Boundary value problems for fractional difference equations with three-point fractional sum boundary conditions
© Sitthiwirattham et al.; licensee Springer. 2013
Received: 8 May 2013
Accepted: 17 September 2013
Published: 7 November 2013
In this paper, we consider a discrete fractional boundary value problem of the form
where , , and is a continuous function. Existence and uniqueness of the solutions are proved by using the contraction mapping theorem, the nonlinear contraction theorem and Schaefer’s fixed point theorem. Some illustrative examples are also presented.
Fractional calculus is an emerging field recently drawing attention from both theoretical and applied disciplines. Fractional order differential equations play a vital role in describing many phenomena related to physics, chemistry, mechanics, control systems, flow in porous media, electrical networks, mathematical biology and viscoelasticity. For a reader interested in the systematic development of the topic, we refer to the books [1–3]. A variety of results on initial and boundary value problems of fractional differential equations and inclusions can easily be found in the literature on the topic. For some recent results, we can refer to [4–12] and references cited therein.
Discrete fractional calculus and fractional difference equations represent a very new area for researchers. Some real-world phenomena are being studied with the help of discrete fractional operators. A good account of papers dealing with discrete fractional boundary value problems can be found in [13–26] and references cited therein.
where , is a continuous function and is a given function. Existence and uniqueness of solutions are obtained by the contraction mapping theorem, the Brouwer theorem and the Guo-Krasnoselskii theorem.
where , so that , , so that , is continuous and nonnegative for , and is a given function. Existence and uniqueness of solutions are obtained by the contraction mapping theorem and the Brouwer theorem.
where , , and is a continuous function.
The plan of this paper is as follows. In Section 2 we recall some definitions and basic lemmas. Also, we derive a representation for the solution to (1.3) by converting the problem to an equivalent summation equation. In Section 3, using this representation, we prove existence and uniqueness of the solutions of boundary value problem (1.3) by the help of the contraction mapping theorem, the nonlinear contraction theorem and Schaefer’s fixed point theorem. Some illustrative examples are presented in Section 4.
In this section, we introduce notations, definitions and lemmas which are used in the main results.
Definition 2.1 We define the generalized falling function by , for any t and α, for which the right-hand side is defined. If is a pole of the gamma function and is not a pole, then .
for and . We also define the α th fractional difference for by , where and is chosen so that .
Lemma 2.1 Let t and α be any numbers for whichandare defined. Then.
for some, with.
To define the solution of boundary value problem (1.3), we need the following lemma which deals with linear variant of boundary value problem (1.3) and gives a representation of the solution.
Substituting a constant into (2.6), we obtain (2.3). □
3 Main results
for , where is defined by (2.4). It is easy to see that problem (1.3) has solutions if and only if the operator F has fixed points.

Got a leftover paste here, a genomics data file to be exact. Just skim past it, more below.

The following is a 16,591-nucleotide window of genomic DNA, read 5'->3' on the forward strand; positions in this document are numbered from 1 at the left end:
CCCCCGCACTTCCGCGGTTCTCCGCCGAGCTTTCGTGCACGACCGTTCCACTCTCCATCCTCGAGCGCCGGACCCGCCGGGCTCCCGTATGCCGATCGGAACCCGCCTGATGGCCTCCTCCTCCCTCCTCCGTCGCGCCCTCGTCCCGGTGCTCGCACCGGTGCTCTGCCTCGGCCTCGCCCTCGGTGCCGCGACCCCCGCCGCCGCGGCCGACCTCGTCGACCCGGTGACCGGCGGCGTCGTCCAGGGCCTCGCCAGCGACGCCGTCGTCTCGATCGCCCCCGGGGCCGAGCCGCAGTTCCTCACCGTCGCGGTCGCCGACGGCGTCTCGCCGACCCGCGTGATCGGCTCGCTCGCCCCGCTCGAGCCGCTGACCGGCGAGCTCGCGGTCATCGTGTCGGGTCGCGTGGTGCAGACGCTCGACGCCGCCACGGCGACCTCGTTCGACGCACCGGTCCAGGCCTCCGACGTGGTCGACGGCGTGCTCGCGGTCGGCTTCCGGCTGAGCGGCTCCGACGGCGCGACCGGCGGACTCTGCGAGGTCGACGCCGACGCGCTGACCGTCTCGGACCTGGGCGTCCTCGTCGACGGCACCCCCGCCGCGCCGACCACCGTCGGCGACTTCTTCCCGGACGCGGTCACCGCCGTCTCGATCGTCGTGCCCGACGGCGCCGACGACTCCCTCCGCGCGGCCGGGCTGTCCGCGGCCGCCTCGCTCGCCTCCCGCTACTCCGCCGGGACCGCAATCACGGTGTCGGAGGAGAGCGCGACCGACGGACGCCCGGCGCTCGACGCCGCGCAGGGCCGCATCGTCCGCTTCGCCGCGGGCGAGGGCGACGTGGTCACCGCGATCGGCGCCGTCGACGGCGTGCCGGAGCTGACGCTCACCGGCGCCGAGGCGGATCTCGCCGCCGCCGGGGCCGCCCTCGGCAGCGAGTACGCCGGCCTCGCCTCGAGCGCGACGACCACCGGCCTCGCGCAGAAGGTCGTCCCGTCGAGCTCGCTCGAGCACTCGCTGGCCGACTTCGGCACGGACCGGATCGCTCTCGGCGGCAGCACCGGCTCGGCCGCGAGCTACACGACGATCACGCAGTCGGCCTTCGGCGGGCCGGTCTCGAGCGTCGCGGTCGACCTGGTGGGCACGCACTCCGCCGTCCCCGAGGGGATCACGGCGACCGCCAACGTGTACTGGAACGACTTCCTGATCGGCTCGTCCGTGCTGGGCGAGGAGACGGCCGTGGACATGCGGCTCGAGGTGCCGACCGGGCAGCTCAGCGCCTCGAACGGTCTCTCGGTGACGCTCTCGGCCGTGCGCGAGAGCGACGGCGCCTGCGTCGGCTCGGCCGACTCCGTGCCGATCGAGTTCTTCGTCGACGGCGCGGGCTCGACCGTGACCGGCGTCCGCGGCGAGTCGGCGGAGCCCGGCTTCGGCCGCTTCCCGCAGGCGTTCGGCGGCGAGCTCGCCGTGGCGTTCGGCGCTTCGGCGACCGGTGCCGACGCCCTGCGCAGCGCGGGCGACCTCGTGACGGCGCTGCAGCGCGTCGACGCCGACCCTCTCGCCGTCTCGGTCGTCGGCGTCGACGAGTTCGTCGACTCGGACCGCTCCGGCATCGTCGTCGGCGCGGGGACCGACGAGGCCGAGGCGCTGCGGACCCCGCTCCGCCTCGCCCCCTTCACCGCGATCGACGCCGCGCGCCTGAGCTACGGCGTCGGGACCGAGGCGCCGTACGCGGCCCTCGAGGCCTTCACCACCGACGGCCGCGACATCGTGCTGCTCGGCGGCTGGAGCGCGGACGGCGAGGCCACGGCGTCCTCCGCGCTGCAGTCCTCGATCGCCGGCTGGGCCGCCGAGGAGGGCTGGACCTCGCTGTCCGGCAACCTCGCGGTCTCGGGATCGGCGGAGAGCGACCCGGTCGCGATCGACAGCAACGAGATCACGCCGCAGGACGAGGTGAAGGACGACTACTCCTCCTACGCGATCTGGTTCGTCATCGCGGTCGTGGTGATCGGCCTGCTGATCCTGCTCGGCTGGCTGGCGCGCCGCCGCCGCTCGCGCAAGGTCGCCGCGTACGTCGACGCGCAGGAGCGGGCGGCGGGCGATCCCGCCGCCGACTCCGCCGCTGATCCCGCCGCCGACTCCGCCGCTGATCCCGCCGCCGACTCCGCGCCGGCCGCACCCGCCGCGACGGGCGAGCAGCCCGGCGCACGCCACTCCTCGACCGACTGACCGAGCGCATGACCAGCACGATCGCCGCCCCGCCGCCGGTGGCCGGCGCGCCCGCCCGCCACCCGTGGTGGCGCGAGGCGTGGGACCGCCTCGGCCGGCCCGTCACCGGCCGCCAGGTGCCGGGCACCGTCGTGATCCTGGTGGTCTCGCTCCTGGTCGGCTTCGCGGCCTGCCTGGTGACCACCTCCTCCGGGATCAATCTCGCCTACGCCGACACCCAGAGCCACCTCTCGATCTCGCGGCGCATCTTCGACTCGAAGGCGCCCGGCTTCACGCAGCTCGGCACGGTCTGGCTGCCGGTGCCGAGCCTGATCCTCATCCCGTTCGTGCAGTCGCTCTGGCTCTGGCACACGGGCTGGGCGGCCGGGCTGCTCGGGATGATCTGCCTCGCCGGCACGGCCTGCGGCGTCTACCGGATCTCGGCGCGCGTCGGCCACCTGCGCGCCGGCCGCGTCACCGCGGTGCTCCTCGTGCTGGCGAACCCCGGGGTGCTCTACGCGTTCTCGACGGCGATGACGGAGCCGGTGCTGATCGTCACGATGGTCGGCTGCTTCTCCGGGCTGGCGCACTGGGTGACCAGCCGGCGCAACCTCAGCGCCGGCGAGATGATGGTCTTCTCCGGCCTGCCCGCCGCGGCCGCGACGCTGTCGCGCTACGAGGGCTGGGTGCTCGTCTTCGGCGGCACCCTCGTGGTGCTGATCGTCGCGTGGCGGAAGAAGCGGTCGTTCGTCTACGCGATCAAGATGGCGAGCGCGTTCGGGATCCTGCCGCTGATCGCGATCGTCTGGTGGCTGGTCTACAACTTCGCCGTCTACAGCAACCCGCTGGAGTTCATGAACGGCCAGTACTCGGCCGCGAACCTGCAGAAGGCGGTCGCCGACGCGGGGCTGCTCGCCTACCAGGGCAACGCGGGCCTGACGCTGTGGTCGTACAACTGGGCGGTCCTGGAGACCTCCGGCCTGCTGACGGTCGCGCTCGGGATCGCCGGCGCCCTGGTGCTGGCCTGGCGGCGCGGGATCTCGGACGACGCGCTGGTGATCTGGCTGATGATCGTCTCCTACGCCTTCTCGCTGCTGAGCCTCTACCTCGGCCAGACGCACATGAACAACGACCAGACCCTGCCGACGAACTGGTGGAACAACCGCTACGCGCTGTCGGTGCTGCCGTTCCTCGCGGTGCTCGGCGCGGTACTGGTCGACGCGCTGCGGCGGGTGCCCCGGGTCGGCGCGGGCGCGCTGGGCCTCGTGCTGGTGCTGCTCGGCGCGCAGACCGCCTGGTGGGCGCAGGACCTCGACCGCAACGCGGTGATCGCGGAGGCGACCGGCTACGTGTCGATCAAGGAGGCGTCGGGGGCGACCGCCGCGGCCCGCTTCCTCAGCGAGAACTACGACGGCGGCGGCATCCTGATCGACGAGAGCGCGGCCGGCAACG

then problem (1.3) has a unique solution in.
Therefore, F is a contraction. Hence, by the Banach fixed point theorem, we get that F has a fixed point which is a unique solution of problem (1.3) on . □
Next, we can still deduce the existence of a solution to (1.3). We shall use nonlinear contraction to accomplish this.
Lemma 3.1 (Boyd and Wong )
Let E be a Banach space and letbe a nonlinear contraction. Then F has a unique fixed point in E.
and Λ is defined in (2.4).
Then boundary value problem (1.3) has a unique solution.
such that and for all .
for . From (3.4), it follows that . Hence F is a nonlinear contraction. Therefore, by Lemma 3.1, the operator F has a unique fixed point in , which is a unique solution of problem (1.3). □
The following result is based on Schaefer’s fixed point theorem.
Theorem 3.3 Suppose that there exists a constantsuch thatfor eachand all.
Then problem (1.3) has at least one solution on.
Proof We shall use Schaefer’s fixed point theorem to prove that the operator F defined by (3.1) has a fixed point. We divide the proof into four steps.
Since f is a continuous function, we have as . This means that F is continuous.
where Ω is defined by (3.3).
This means that the set is an equicontinuous set. As a consequence of Steps I to III together with the Arzelá-Ascoli theorem, we get that is completely continuous.
This shows that the set E is bounded. As a consequence of Schaefer’s fixed point theorem, we conclude that F has a fixed point which is a solution of problem (1.3). □
4 Some examples
In this section, in order to illustrate our result, we consider some examples.
Hence, by Theorem 3.1, boundary value problem (4.1)-(4.3) has a unique solution.
Here , , , , , , . It is clear that for . Thus, we conclude from Theorem 3.3 that (4.4)-(4.6) has at least one solution.
The third author is a member of Nonlinear Analysis and Applied Mathematics (NAAM)-Research Group at King Abdulaziz University, Jeddah, Saudi Arabia.
The present paper was done while J Tariboon and T Sitthiwirattham visited the Department of Mathematics of the University of Ioannina, Greece. It is a pleasure for them to thank Professor SK Ntouyas for his warm hospitality. This research of J Tariboon and T Sitthiwirattham is supported by King Mongkut’s University of Technology North Bangkok, Thailand.
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